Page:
Tortuguero -- the name means "place of the turtles" -- is home to three species that nest regularly; greens, leatherbacks (the largest sea turtle species, up to 1,000 pounds) and hawksbills. During nesting season, which is different for each species, but can run anywhere from March to October, turtles will come ashore several times to lay their eggs and then they'll skip a year.
Evans believes this skipped year is most likely related to food availability. During the nesting season, he says, "the female does not eat, so during her off year (or two for some species) she must find enough food to replace all the nutrients she used producing eggs, plus build up enough to do it all again." Many of the nesting turtles have been tagged for research purposes.
We are only permitted on the beach in organized tour groups and the rangers permit us in groups of 10 to come fairly close, as long as we are quiet. "I've been doing this for 11 years and every day it's different," says our guide Heidi Saborio. Many of the lodges in this remote region arrange beach tours as part of a package. We stayed at the newest lodge here, Pachira Lodge, where we went to sleep to the cacophony of howler monkeys outside our cabins.
You can also get information on arranging these night tours at the Tortuguero Information Center in the tiny village. The entire beach and most of the surrounding lagoons are part of the Tortuguero National Park, which is best seen by boat tour -- again typically arranged where you are staying.
As we stand in the dark, humid night, wiping sweat from our eyes, even the most blase teen in our Thomson Family Adventures group is wide-eyed as we watch a turtle drop round white eggs one on top of the other. The eggs are leathery rather than brittle, our guide explains, so they don't break. It's sobering to learn that only one in 10,000 eggs will survive to adulthood. When the turtle is done, she flicks her fins and begins to cover her three-foot-deep nest with sand and returns to the water.
The kids giggle when we get sprayed with the flying sand. "It was scary at first because it was so dark, but it was really cool," said 8-year-old Sarah Kate Garrett from Savannah, Georgia. "A lot of people don't get to see that."
In fact, we were pretty lucky to see a turtle nesting at all. We were told that more than half of those who head out on these evening turtle walks see nothing.
I stand on the beach feeling privileged, remembering another isolated beach on Costa Rica's Osa Peninsula where we happened upon just-hatched baby turtles, as they struggled to make their way the few yards from nest to ocean. Most don't survive or even make it to the water and, years later, my kids still wonder if any of "our" turtles made it. (Check the Caribbean Conservation Corporation's Website to see who's ahead in the first-ever Tour de Turtles marathon, which tracks nine turtles as they migrate hundreds and even thousands of miles from their nests to their feeding grounds.)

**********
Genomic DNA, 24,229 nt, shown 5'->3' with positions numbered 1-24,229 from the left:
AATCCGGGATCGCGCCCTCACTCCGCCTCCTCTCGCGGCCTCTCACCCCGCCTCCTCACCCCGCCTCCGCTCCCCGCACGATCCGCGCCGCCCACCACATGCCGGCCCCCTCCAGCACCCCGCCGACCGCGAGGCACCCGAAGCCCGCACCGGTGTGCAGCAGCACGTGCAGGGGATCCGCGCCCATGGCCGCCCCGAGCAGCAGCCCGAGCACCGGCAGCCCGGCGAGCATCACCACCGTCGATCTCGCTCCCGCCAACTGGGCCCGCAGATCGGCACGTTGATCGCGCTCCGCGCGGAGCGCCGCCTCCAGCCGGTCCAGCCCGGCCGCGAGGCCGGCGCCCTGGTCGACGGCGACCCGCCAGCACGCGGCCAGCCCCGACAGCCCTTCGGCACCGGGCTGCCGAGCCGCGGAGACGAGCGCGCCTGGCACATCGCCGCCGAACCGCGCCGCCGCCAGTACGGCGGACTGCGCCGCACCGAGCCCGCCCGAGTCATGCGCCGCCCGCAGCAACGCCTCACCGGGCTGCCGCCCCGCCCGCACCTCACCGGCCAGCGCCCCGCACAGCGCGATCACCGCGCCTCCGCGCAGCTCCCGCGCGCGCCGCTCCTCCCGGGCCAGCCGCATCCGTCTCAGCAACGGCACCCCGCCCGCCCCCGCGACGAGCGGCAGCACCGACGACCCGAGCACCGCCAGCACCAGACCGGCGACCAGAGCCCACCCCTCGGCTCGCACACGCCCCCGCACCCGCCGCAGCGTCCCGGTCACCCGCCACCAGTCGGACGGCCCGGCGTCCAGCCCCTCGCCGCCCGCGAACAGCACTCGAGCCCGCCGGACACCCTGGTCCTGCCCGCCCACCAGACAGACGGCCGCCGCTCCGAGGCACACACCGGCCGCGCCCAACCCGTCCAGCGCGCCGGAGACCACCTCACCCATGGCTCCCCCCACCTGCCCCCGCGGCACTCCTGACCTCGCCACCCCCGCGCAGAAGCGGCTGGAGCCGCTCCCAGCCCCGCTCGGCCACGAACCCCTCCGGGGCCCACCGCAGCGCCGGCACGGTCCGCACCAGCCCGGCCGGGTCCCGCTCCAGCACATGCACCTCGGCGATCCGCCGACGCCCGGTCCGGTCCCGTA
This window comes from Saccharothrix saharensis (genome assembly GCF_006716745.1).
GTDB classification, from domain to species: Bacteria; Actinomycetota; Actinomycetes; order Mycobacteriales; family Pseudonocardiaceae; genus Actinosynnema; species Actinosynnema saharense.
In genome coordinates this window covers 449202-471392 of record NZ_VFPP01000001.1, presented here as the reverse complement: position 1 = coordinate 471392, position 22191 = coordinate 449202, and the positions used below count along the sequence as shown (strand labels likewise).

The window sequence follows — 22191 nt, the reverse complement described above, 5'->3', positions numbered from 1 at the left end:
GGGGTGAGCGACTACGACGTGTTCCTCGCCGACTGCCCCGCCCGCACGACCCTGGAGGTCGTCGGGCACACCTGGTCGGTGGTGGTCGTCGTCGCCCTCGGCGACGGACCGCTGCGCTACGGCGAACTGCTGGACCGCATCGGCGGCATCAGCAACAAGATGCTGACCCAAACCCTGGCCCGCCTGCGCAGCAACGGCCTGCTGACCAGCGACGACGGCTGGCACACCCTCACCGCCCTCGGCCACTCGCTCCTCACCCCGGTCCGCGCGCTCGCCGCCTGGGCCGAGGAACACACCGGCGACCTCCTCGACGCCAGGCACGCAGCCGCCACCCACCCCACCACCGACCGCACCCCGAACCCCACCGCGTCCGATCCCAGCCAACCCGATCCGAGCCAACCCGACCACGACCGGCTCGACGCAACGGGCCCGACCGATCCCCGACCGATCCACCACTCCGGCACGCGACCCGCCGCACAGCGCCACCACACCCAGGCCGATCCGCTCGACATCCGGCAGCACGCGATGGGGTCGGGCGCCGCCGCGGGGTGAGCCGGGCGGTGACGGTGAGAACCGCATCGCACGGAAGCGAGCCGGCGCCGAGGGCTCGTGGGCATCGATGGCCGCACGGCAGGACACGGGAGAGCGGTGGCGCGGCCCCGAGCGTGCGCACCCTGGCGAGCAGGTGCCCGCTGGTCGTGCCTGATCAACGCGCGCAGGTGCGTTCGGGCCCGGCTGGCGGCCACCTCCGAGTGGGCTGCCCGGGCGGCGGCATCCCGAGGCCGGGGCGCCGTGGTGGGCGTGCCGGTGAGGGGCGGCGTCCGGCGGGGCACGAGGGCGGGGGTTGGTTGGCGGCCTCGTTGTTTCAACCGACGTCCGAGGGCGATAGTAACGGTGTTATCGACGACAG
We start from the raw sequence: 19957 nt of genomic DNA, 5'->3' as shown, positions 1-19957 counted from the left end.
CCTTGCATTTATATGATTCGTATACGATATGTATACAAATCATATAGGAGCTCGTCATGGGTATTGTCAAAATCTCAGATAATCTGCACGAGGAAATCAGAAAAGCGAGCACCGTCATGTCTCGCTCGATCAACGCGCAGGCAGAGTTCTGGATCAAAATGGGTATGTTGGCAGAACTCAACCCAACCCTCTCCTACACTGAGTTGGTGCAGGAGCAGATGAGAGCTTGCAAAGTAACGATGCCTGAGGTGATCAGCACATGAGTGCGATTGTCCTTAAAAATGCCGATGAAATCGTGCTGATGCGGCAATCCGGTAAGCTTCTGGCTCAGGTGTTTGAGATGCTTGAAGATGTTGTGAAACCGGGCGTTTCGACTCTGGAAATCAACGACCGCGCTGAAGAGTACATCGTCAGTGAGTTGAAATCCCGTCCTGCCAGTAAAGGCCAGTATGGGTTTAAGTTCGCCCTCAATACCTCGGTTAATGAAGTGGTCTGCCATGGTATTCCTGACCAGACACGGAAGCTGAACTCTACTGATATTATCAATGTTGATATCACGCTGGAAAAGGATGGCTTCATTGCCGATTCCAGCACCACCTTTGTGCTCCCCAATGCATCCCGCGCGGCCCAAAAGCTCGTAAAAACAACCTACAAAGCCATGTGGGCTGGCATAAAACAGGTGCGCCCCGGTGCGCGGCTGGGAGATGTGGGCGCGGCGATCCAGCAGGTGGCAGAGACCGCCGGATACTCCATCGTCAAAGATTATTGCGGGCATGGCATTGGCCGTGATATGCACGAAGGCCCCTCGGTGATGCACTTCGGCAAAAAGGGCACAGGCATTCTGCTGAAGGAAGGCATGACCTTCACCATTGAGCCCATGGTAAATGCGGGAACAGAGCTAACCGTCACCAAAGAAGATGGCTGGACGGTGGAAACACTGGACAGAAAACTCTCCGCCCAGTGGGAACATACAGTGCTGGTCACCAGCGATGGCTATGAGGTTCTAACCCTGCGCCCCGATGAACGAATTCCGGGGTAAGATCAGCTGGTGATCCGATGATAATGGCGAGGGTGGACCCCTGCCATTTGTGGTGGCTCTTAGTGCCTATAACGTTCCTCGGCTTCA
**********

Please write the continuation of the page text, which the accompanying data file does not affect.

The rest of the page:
Dan Evans of the CCC notes that while it is rare to see sea turtles nest or hatch, you may have a chance to observe them in their natural habitat whenever you visit somewhere tropical -- Hawaii, Florida or Bermuda, for example. If you're visiting somewhere else, check to see what turtle programs are offered in that area.
But why should we care about these weird-looking creatures that have been around for millions of years? The Caribbean Conservation Organization maintains that they play a big role in coastal ecosystems, eating sea grass and algae, depositing their eggs on shore where they transport nutrients from the ocean to coastal and inshore habitats. Sea turtles were once so abundant that they traveled in fleets. Today, experts estimate that the population is endangered because so many were hunted.
The Caribbean Conservation Organization's efforts over the last 30 years have helped nesting increase more than 400 percent here. (If your child is at least 14 and loves marine biology, your gang can sign on to help do turtle research during nesting season. (Costs start at $1,399 for nine days.)
During our night on the beach, we struggle against the impulse to reach out and touch the turtle's shell, or an egg. It's against the law. The rangers don't even permit us to stay as the mama turtle finishes covering her nest. She will leave her nest and return to the ocean. No parenting required here!
It's been a couple of months since that night and those eggs have hatched. Let's hope at least some of them made it to the water. We're rooting for them.
What you can do to protect sea turtles• Reduce the amount of plastic garbage you produce. It may end up in the ocean.
• Don't release helium balloons. Like trash, they may end up in the ocean and sea turtles mistakenly eat them and die.
• Reduce chemicals and fertilizers. They may get washed into coastal lagoons.
• Turn off beachfront lights during nesting season.
• Send an email to your local editor and congressman about the importance of sea turtle conservation. See the educator's corner with programs for kids at http://www.cccturtle.org/.
• Adopt-A-Turtle (I did.) You'll hear if your tagged turtle is spotted and your $25 donation will support research and conservation efforts.